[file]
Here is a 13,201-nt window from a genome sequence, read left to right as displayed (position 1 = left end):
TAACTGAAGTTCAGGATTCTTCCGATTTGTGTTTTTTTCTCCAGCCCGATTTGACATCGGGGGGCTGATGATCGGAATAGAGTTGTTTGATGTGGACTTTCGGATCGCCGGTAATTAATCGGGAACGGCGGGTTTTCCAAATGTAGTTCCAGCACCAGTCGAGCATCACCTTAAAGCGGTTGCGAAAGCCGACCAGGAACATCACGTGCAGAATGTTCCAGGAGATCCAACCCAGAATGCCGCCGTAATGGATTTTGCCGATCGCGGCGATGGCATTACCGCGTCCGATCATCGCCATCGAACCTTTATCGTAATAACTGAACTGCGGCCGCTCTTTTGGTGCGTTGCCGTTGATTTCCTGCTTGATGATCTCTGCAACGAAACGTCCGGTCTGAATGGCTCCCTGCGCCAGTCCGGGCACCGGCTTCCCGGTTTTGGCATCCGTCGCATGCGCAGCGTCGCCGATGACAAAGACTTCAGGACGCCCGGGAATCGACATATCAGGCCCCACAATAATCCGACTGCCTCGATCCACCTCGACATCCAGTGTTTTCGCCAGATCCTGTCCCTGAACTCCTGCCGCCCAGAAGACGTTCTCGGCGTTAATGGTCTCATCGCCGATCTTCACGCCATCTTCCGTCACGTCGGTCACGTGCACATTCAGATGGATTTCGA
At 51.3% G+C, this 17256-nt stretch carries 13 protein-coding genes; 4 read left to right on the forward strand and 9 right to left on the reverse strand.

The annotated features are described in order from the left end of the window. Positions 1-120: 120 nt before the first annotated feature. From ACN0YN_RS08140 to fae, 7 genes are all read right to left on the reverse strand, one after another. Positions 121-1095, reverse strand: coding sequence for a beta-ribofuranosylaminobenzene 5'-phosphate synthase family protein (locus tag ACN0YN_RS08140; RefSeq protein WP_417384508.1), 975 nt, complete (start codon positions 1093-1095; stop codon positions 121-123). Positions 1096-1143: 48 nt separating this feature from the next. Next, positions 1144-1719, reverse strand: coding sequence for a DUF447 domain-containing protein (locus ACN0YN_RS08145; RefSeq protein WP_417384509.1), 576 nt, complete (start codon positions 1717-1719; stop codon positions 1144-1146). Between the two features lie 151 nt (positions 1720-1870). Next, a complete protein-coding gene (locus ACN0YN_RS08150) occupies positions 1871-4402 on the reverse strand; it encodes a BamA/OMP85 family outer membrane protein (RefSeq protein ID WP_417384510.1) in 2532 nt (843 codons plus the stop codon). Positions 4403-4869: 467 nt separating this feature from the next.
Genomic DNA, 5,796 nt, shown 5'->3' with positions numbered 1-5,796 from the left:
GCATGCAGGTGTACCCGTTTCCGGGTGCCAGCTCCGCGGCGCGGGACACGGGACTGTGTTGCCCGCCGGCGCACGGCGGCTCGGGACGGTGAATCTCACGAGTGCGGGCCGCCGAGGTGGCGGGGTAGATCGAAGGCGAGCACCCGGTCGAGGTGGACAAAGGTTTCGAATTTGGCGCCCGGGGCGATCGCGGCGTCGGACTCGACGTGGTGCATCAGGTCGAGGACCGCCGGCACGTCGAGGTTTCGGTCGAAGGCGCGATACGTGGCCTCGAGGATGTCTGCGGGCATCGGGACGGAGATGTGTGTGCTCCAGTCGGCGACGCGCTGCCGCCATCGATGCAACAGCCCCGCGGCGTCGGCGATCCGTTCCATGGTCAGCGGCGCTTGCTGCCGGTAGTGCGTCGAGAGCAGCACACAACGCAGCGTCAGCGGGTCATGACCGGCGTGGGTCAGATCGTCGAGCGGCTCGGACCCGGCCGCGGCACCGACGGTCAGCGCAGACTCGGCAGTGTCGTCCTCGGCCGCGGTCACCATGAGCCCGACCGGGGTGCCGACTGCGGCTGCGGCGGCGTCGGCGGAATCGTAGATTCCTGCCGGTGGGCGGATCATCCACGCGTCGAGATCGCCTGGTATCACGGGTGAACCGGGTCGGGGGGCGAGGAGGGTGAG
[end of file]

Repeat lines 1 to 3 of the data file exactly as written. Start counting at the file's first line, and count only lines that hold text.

Here is a 13,201-nt window from a genome sequence, read left to right as displayed (position 1 = left end):
TAACTGAAGTTCAGGATTCTTCCGATTTGTGTTTTTTTCTCCAGCCCGATTTGACATCGGGGGGCTGATGATCGGAATAGAGTTGTTTGATGTGGACTTTCGGATCGCCGGTAATTAATCGGGAACGGCGGGTTTTCCAAATGTAGTTCCAGCACCAGTCGAGCATCACCTTAAAGCGGTTGCGAAAGCCGACCAGGAACATCACGTGCAGAATGTTCCAGGAGATCCAACCCAGAATGCCGCCGTAATGGATTTTGCCGATCGCGGCGATGGCATTACCGCGTCCGATCATCGCCATCGAACCTTTATCGTAATAACTGAACTGCGGCCGCTCTTTTGGTGCGTTGCCGTTGATTTCCTGCTTGATGATCTCTGCAACGAAACGTCCGGTCTGAATGGCTCCCTGCGCCAGTCCGGGCACCGGCTTCCCGGTTTTGGCATCCGTCGCATGCGCAGCGTCGCCGATGACAAAGACTTCAGGACGCCCGGGAATCGACATATCAGGCCCCACAATAATCCGACTGCCTCGATCCACCTCGACATCCAGTGTTTTCGCCAGATCCTGTCCCTGAACTCCTGCCGCCCAGAAGACGTTCTCGGCGTTAATGGTCTCATCGCCGATCTTCACGCCATCTTCCGTCACGTCGGTCACGTGCACATTCAGATGGATTTCGA
At 51.3% G+C, this 17256-nt stretch carries 13 protein-coding genes; 4 read left to right on the forward strand and 9 right to left on the reverse strand.